Fast-forward to present day. Though she has lived a good life—blessed with a doting husband and many grandchildren—Kat Morgan has never fully recovered from being abandoned by her first love and former fiancé, Jack, who returned home from World War II with a French war bride and a baby. Fearing she has little time left to learn the truth, Kat travels back to Wedding Tree to confront the other woman, Amelie Michaud O’Connor. What happened in France to make Jack jilt her in such an unscrupulous manner?  

As the two women sit together, Amelie tells of coming of age in Paris under Nazi occupation. The daughter of a linguistics professor who taught her English and German, Amelie has just begun an innocent romance with Joshua, a Jewish Austrian immigrant, when the Germans invade France.

With Paris under the thumb of the Nazis, Amelie’s world changes overnight. She loses her father, her home, and all her possessions. She gets a job as a maid at a Parisian hotel housing German army officers, but she is doing more than cleaning rooms; she is spying for la Resistance. 

But, like Jack, Amelie has her own promises to keep. So when she overhears him in a church confessional, she thinks she has found the answer to her prayers, and a way to ensure the future of her newborn baby. As a spy, her whole life has been a lie; what is the harm in telling one more—especially if it is for the good of the child? How could Amelie have known how deeply she would unwittingly draw Jack into the tangled web of her life—or that she would fall desperately in love with him?


About the author:  National bestselling author Robin Wells is a winner of the Romance Writers of America Golden Heart Award, two National Readers’ Choice Awards, and the HOLT Medallion, among others.


Praise for The Wedding Tree series by Robin Wells:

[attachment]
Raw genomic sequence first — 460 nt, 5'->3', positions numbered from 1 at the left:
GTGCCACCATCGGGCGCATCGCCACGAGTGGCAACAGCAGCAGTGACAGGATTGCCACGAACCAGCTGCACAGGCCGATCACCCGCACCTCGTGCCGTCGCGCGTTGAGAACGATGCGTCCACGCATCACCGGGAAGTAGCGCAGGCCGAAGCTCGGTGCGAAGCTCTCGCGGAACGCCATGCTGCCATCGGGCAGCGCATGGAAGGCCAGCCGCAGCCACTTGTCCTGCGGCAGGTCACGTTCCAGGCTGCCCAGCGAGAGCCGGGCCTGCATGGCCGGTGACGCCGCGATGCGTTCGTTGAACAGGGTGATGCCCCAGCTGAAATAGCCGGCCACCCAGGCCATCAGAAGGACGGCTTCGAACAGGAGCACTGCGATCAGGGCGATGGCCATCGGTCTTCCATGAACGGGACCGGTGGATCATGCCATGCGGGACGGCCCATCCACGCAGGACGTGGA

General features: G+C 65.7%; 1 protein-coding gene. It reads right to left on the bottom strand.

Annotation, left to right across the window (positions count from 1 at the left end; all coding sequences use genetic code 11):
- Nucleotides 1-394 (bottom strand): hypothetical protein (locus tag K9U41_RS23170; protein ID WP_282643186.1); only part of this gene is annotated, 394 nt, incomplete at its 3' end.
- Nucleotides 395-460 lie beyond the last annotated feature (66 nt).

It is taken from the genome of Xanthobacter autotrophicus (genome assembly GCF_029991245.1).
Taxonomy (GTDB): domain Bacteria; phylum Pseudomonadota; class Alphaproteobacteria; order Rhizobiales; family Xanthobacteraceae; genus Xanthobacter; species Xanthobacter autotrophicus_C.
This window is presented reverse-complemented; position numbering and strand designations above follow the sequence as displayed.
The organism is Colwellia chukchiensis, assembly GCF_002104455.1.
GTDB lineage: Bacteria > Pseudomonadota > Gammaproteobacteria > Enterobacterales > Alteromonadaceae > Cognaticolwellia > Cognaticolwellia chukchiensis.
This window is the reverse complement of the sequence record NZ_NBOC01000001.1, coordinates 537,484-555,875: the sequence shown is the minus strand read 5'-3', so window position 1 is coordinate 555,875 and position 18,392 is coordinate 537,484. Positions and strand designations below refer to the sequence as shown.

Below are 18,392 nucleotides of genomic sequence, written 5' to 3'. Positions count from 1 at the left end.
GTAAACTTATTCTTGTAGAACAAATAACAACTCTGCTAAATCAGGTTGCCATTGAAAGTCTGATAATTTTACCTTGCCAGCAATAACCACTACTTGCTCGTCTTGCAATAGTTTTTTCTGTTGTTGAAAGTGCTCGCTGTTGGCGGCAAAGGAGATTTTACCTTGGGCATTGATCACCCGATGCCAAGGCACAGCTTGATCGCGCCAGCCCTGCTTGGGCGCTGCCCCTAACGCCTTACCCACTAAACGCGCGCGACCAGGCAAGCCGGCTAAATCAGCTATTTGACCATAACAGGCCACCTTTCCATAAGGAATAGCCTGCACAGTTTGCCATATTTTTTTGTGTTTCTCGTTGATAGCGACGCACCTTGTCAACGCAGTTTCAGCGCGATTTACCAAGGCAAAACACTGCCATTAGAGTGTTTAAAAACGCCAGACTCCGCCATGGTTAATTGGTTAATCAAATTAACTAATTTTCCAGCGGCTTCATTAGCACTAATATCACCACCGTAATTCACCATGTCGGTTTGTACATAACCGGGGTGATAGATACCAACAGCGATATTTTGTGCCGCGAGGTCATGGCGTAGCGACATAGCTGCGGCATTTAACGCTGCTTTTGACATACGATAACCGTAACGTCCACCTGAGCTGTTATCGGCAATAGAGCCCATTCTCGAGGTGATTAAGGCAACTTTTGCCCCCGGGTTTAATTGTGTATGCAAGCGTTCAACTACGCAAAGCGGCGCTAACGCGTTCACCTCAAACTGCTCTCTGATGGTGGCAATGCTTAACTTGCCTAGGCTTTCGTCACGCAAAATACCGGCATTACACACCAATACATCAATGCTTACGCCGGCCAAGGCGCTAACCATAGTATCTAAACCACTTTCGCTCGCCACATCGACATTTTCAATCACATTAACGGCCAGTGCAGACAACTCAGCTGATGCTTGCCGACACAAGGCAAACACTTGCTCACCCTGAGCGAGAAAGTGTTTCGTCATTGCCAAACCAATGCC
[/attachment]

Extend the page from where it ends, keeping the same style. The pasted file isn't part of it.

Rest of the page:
“Vibrant characters and a beautifully detailed storyline combine in this compelling tale spanning generations. The alternating POVs are intricately woven together in this tale of love, loss, forgiveness and renewal.”—RT Book Reviews TOP PICK

 

“Women’s fiction fans will appreciate this character-driven story of two generations of women.”

Library Journal

 

Heroes & Heartbreakers “Women’s Fiction Best Bets for December 2015”


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the french war bride

The Cake Therapist by Judith Fertig – PLUS a two book US Giveaway

  • the cake therapist (6:2 Berkley)Title:  The Cake Therapist: A novel
  • Author:  Judith Fertig
  • Genre:  Contemporary Fiction; Magical Realism
  • Published:  June 2015 – Berkley Trade
  • Source:  Publisher

Synopsis:  Claire “Neely” O’Neill is an extraordinarily talented pastry chef.  But at a time when her life outside her kitchen seems to be falling apart, Neely moves back to her small Midwestern hometown from NYC to open a bakery and work through the heartache that caused her to flee her life in New York. The bakery, Rainbow Cake, named after her signature ROYGBIV confection, is perfect, intimate, and just what she’s always dreamed of.